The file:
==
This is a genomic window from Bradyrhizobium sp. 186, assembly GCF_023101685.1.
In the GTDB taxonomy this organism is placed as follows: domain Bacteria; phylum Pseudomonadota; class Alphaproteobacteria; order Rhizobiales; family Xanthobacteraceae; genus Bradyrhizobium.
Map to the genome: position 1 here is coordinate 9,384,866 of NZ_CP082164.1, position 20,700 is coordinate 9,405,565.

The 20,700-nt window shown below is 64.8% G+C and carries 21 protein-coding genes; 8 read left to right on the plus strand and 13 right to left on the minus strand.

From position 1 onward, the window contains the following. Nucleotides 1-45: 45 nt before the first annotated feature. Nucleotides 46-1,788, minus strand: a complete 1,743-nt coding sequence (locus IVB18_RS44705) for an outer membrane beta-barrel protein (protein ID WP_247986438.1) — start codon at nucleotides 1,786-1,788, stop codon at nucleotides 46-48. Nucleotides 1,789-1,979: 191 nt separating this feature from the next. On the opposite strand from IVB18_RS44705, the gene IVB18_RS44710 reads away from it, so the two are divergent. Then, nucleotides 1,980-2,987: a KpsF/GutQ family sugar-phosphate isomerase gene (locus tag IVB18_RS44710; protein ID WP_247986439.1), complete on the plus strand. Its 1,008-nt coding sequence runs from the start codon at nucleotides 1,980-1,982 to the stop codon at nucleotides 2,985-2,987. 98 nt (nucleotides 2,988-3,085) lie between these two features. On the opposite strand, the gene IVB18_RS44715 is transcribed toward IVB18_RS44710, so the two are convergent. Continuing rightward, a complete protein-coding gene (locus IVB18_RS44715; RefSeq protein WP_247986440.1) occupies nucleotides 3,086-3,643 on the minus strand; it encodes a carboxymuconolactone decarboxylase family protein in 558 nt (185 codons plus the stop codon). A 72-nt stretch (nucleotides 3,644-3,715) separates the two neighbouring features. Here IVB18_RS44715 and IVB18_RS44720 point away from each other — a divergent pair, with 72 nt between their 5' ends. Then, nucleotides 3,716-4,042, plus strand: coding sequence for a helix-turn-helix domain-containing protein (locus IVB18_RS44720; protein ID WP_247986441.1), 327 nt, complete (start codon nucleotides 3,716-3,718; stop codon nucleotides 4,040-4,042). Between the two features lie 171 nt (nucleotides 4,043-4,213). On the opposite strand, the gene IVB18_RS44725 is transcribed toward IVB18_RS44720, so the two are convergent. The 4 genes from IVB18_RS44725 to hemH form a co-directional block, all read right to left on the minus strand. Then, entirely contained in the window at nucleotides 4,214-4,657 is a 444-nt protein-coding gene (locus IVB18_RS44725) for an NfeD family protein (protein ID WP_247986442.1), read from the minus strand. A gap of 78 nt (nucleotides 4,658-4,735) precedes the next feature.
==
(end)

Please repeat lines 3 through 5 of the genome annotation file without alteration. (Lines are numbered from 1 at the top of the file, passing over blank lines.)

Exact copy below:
Map to the genome: position 1 here is coordinate 9,384,866 of NZ_CP082164.1, position 20,700 is coordinate 9,405,565.

The 20,700-nt window shown below is 64.8% G+C and carries 21 protein-coding genes; 8 read left to right on the plus strand and 13 right to left on the minus strand.

From position 1 onward, the window contains the following. Nucleotides 1-45: 45 nt before the first annotated feature. Nucleotides 46-1,788, minus strand: a complete 1,743-nt coding sequence (locus IVB18_RS44705) for an outer membrane beta-barrel protein (protein ID WP_247986438.1) — start codon at nucleotides 1,786-1,788, stop codon at nucleotides 46-48. Nucleotides 1,789-1,979: 191 nt separating this feature from the next. On the opposite strand from IVB18_RS44705, the gene IVB18_RS44710 reads away from it, so the two are divergent. Then, nucleotides 1,980-2,987: a KpsF/GutQ family sugar-phosphate isomerase gene (locus tag IVB18_RS44710; protein ID WP_247986439.1), complete on the plus strand. Its 1,008-nt coding sequence runs from the start codon at nucleotides 1,980-1,982 to the stop codon at nucleotides 2,985-2,987. 98 nt (nucleotides 2,988-3,085) lie between these two features. On the opposite strand, the gene IVB18_RS44715 is transcribed toward IVB18_RS44710, so the two are convergent. Continuing rightward, a complete protein-coding gene (locus IVB18_RS44715; RefSeq protein WP_247986440.1) occupies nucleotides 3,086-3,643 on the minus strand; it encodes a carboxymuconolactone decarboxylase family protein in 558 nt (185 codons plus the stop codon). A 72-nt stretch (nucleotides 3,644-3,715) separates the two neighbouring features. Here IVB18_RS44715 and IVB18_RS44720 point away from each other — a divergent pair, with 72 nt between their 5' ends. Then, nucleotides 3,716-4,042, plus strand: coding sequence for a helix-turn-helix domain-containing protein (locus IVB18_RS44720; protein ID WP_247986441.1), 327 nt, complete (start codon nucleotides 3,716-3,718; stop codon nucleotides 4,040-4,042). Between the two features lie 171 nt (nucleotides 4,043-4,213). On the opposite strand, the gene IVB18_RS44725 is transcribed toward IVB18_RS44720, so the two are convergent. The 4 genes from IVB18_RS44725 to hemH form a co-directional block, all read right to left on the minus strand. Then, entirely contained in the window at nucleotides 4,214-4,657 is a 444-nt protein-coding gene (locus IVB18_RS44725) for an NfeD family protein (protein ID WP_247986442.1), read from the minus strand. A gap of 78 nt (nucleotides 4,658-4,735) precedes the next feature.